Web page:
The Welsh economy is reinventing itself. Vfiles talks to ABN AMRO Commercial Finance Sales Director, Wales & West Kelvin Thomas about the challenges, opportunities and financial requirements for local businesses.
The Welsh economy is in transition. Once the centre of the coal, steel and manufacturing industries, Wales has been hit hard by de-industrialisation and the running down of the mining industry. That legacy is reflected in its GDP per head figures, which are much lower than UK and European averages. However, jobs are being created in new industries and, as Kelvin Thomas, ABN AMRO Commercial Finance Sales Director, Wales & West observes: “Wales is reinventing itself by moving away from heavy engineering towards services and high technology. It has a lot to offer as a place to do business.”
Wales is becoming a more entrepreneurial nation, a trend encouraged by the national Government. “What we’ve seen is efforts on the part of Government to encourage entrepreneurs to stay in the country and set up new businesses,” says Kelvin.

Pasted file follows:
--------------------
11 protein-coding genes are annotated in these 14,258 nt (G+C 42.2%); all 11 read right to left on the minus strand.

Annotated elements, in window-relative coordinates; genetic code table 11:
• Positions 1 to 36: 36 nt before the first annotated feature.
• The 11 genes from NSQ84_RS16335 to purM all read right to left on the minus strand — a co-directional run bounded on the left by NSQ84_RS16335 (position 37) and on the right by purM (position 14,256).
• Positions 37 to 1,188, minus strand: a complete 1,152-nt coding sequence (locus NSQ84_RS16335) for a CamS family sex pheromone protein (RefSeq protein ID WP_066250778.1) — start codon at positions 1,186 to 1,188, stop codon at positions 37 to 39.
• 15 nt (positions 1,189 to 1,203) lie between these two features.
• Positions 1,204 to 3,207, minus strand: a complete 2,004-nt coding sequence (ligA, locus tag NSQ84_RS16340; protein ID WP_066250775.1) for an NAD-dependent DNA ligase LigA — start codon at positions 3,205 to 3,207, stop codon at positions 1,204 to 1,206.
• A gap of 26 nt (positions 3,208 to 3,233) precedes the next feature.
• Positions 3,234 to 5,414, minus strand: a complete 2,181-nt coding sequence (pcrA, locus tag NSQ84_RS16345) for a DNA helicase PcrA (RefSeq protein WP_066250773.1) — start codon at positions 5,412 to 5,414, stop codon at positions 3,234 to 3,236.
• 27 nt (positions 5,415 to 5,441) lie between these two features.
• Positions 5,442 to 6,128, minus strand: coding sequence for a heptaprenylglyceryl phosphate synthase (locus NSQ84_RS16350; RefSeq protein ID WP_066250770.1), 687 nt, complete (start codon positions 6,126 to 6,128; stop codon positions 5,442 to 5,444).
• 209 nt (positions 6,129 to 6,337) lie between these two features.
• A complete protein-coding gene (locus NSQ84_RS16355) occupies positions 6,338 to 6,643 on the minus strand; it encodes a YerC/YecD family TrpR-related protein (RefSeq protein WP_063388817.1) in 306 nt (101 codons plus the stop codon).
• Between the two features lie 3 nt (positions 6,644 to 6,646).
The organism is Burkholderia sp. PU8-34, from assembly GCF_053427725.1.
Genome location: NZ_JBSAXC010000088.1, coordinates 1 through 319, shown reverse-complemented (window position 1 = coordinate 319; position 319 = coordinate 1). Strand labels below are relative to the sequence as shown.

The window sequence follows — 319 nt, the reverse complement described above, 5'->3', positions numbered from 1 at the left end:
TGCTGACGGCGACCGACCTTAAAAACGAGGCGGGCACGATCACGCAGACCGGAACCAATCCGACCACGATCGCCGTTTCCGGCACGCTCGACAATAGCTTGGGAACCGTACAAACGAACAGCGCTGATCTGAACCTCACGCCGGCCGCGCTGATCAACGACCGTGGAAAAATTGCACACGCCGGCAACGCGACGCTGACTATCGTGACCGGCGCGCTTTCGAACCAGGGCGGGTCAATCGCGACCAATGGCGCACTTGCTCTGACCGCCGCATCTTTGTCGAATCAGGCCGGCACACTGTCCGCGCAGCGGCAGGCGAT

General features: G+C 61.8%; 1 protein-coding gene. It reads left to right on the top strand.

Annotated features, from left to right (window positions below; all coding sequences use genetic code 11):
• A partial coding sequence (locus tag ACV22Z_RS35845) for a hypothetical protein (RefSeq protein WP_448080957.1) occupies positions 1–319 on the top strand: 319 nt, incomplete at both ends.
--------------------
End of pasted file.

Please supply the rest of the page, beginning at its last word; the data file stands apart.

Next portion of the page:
The public sector plays a vitally important role in the Welsh economy, not just as an employer, but as a source of financial support. Recent initiatives include a £15m Government fund to support growth-focused companies, with money distributed in the form of grants. In addition, spending on broadband roll-out and the electrification of the London to Cardiff rail link are also expected to boost the economy.
Universities, too, are playing their part, particularly in encouraging the development of clusters of high-tech industries in and around Swansea and Cardiff. Spin-out companies have also been exploiting ideas and technologies developed within these institutions.
Wales has also had to cope with the impact of the financial crisis and downturn. “What we’ve been seeing is companies fighting back after a very difficult period,” says Kelvin.
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